New dietary supplement beats calcium, vitamin D for bone strength
A new study by a Florida State University researcher reveals that a new dietary supplement is superior to calcium and vitamin D when it comes to bone health. (2014-11-05)

Calcium supplements linked to longer lifespans in women
Taking a calcium supplement of up to 1,000 mg per day can help women live longer, according to a study whose lead author was Lisa Langsetmo, a Ph.D. research associate at McGill University, and whose senior author was professor David Goltzman, Division of Endocrinology and Metabolism in the Department of Medicine of the Faculty of Medicine and researcher in the Musculoskeletal Disorders axis at the Research Institute of the McGill University Health Centre. (2013-05-22)

Calcium supplements linked to increased risk of heart attack
Calcium supplements, commonly taken by older people for osteoporosis, are associated with an increased risk of a heart attack, finds a study published on bmj.com today. (2010-07-29)

Gerber funds Yale study on dietary calcium insufficiency in inner city infants
The Gerber Foundation has awarded Yale School of Medicine researcher Thomas Carpenter, M.D., $844,000 over three years to study biomarkers of dietary calcium insufficiency in inner city infants. (2005-08-15)

Calcium levels in freshwater lakes declining in Europe and North America
A new global study of how calcium concentrations are changing in freshwater lakes around the world has revealed that in widespread areas in Europe and eastern North America, calcium levels are declining towards levels that can be critically low for the reproduction and survival of many aquatic organisms. (2019-08-06)

Risk of cardiovascular death doubled in women with high calcium intake
High intakes of calcium (corresponding to diet and supplements) in women are associated with a higher risk of death from all causes, but cardiovascular disease in particular, compared with women with lower calcium intake, a study published today on bmj.com suggests. (2013-02-12)

Mislocalized calcium channel causes insulin secretion defect in diabetes
Researchers from Uppsala University have studied beta cells of type-2 diabetic donors, and find that a mislocalized calcium channel contributes to the failed insulin secretion associated with the disease. (2017-05-19)

The ryanodine receptor: Calcium channel in muscle cells
Scientists decode the 3-D structure of the calcium channel with unprecedented accuracy. (2014-12-02)

Protein provides link between calcium signaling in excitable and non-excitable cells
A calcium-sensing protein, STIM1, known to activate store-operated calcium channels has been found to also inhibit voltage-operated calcium channels. (2010-10-01)

Timing of calcium and vitamin D supplementation may affect how bone adapts to exercise
Taking calcium and vitamin D before exercise may influence how bones adapt to exercise, according to a new study. The results will be presented on Tuesday at The Endocrine Society's 95th Annual Meeting in San Francisco. (2013-06-18)

Calcium absorption is not affected by a high protein diet
The high protein and phosphorus content of the typical Western diet could contribute to poor calcium absorption, thus aggravating the problems of calcium deficiency and osteoporosis. In research published in The American Journal of Clinical Nutrition, Dr. Robert Heaney studied the diets of a large group of nuns and concluded that protein and phosphorous intake have no role in the absorption of dietary calcium. (2000-08-27)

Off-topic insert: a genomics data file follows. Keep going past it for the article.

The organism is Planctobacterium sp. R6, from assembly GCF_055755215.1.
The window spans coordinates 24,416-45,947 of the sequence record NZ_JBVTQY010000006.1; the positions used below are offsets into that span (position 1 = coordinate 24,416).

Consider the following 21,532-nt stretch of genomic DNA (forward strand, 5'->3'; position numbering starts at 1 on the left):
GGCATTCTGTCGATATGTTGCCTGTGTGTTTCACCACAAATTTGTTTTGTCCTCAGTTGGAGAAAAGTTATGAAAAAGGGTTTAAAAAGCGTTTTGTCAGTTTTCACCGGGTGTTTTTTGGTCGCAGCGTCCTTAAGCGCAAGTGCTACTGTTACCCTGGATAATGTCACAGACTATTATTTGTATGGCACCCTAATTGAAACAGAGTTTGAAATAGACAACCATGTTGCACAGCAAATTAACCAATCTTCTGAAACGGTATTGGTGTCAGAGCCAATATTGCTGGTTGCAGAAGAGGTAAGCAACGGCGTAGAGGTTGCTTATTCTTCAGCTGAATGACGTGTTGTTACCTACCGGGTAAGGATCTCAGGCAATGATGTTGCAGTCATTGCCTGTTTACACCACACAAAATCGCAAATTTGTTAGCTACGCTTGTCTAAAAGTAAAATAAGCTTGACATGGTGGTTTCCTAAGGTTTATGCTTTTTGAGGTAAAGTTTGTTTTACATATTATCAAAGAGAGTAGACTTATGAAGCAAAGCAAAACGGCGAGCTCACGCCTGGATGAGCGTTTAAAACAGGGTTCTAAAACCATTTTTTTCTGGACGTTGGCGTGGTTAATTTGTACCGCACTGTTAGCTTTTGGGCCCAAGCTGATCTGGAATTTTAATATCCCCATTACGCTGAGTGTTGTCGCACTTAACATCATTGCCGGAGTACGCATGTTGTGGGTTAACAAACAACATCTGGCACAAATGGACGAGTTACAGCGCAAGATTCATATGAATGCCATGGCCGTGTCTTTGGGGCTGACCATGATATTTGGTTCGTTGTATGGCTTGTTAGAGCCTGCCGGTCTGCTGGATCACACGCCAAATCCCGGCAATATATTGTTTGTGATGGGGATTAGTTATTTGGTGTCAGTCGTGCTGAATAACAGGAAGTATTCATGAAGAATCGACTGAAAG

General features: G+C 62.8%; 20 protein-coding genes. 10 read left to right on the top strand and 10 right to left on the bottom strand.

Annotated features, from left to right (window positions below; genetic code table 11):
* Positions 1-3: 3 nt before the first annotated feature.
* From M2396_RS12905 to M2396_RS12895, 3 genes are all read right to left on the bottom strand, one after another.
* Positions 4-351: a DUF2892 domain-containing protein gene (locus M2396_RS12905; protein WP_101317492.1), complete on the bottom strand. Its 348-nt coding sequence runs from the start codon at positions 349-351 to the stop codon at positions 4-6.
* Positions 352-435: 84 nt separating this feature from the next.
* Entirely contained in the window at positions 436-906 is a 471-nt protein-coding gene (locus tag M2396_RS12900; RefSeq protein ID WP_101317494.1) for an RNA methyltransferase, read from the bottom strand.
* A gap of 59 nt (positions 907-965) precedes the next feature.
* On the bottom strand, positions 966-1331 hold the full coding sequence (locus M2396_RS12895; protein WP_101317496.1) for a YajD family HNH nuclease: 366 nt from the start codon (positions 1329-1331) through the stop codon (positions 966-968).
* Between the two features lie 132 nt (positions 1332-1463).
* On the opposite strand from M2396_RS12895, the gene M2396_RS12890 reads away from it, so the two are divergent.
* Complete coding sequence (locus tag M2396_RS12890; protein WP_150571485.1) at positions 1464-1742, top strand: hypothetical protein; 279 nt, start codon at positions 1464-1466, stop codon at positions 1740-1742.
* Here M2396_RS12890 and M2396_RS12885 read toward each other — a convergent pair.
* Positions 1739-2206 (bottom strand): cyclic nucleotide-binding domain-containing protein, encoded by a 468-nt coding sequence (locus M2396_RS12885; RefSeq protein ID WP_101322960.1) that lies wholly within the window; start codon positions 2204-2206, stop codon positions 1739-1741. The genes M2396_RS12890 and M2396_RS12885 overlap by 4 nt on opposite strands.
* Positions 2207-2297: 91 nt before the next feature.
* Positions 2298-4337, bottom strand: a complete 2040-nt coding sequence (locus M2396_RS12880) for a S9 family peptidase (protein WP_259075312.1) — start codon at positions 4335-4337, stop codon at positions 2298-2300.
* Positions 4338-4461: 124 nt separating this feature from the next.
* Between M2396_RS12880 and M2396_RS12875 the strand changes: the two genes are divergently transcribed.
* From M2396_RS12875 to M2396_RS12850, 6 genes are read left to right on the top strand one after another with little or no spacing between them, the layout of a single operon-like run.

Got carrots? Vegetables may have bone to pick as calcium providers
A specially developed carrot has been produced to help people absorb more calcium. Researchers at Texas A&M AgriLife's Vegetable and Fruit Improvement Center studied the calcium intake of humans who ate the carrot and found a net increase in calcium absorption. The research, which was done in collaboration with Baylor College of Medicine, means adding this carrot to the diet can help prevent such diseases as osteoporosis. (2008-01-14)

An amino acid controls plants' breath
IBS plant scientists demonstrate that the amino acid L-methionine activates a calcium-channel regulating the opening and closing of tiny plant pores. (2016-12-06)

Increasing daily calcium will not reduce the risk of fractures in later life
While moderate amounts of calcium (around 700 mg a day) are vital for maintaining healthy bones, there is no need to start increasing calcium intake in order to reduce the risk of fractures or osteoporosis in later life, finds a paper published online today. (2011-05-24)

Vitamin D regulates calcium in intestine differently than previously thought
A Rutgers study has discovered that vitamin D regulates calcium in a section of the intestine that previously was thought not to have played a key role. The findings have important implications on how bowel disease, including ulcerative colitis and Crohn's disease, may disrupt calcium regulation. (2020-12-01)

Blossom end rot: Transport protein identified
Poor calcium distribution in agricultural crops causes substantial loss of income every year. Now a Korean-Swiss research team under the co-leadership of plant physiologists at the University of Zurich identified a protein that regulates calcium transport in the plant root and up to the shoot. For plant breeding, the specific transport protein provides a first step toward correcting deficiency symptoms in food plants. (2011-11-23)

Study shows high blood calcium levels may indicate ovarian cancer
A new study from Wake Forest Baptist Medical Center is the first to report that high blood calcium levels might predict of ovarian cancer, the most fatal of the gynecologic cancers. (2013-01-23)

Like eavesdropping at a party
Cells rely on calcium as a universal means of communication. For example, a sudden rush of calcium can trigger nerve cells to convey thoughts in the brain or cause a heart cell to beat. A longstanding mystery has been how cells and molecules manage to appropriately sense and respond to the variety of calcium fluctuations within cells. (2008-07-31)

A bioengineered tattoo monitors blood calcium levels
Scientists have created a biomedical tattoo that becomes visible on the skin of mice in response to elevated levels of calcium in the blood. (2018-04-18)

Diets high in salt could deplete calcium in the body: UAlberta research
The scientific community has always wanted to know why people who eat high-salt diets are prone to developing medical problems such as kidney stones and osteoporosis. Medical researchers at the University of Alberta may have solved this puzzle through their work with animal lab models. (2012-07-24)